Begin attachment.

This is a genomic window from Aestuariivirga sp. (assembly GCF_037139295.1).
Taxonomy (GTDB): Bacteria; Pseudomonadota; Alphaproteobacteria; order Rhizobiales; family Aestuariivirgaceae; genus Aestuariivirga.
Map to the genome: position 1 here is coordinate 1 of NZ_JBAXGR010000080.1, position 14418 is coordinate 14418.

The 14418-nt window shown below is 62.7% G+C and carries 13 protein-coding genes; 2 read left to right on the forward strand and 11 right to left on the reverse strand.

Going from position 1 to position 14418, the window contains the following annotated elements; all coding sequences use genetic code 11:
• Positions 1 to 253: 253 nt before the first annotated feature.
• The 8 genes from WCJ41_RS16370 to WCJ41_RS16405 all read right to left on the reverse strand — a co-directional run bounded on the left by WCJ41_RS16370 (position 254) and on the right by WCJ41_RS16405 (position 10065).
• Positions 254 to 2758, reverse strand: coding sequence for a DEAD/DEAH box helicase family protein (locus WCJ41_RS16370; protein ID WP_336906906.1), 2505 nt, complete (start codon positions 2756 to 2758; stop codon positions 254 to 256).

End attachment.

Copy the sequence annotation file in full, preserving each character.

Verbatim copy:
This is a genomic window from Aestuariivirga sp. (assembly GCF_037139295.1).
Taxonomy (GTDB): Bacteria; Pseudomonadota; Alphaproteobacteria; order Rhizobiales; family Aestuariivirgaceae; genus Aestuariivirga.
Map to the genome: position 1 here is coordinate 1 of NZ_JBAXGR010000080.1, position 14418 is coordinate 14418.

The 14418-nt window shown below is 62.7% G+C and carries 13 protein-coding genes; 2 read left to right on the forward strand and 11 right to left on the reverse strand.

Going from position 1 to position 14418, the window contains the following annotated elements; all coding sequences use genetic code 11:
• Positions 1 to 253: 253 nt before the first annotated feature.
• The 8 genes from WCJ41_RS16370 to WCJ41_RS16405 all read right to left on the reverse strand — a co-directional run bounded on the left by WCJ41_RS16370 (position 254) and on the right by WCJ41_RS16405 (position 10065).
• Positions 254 to 2758, reverse strand: coding sequence for a DEAD/DEAH box helicase family protein (locus WCJ41_RS16370; protein ID WP_336906906.1), 2505 nt, complete (start codon positions 2756 to 2758; stop codon positions 254 to 256).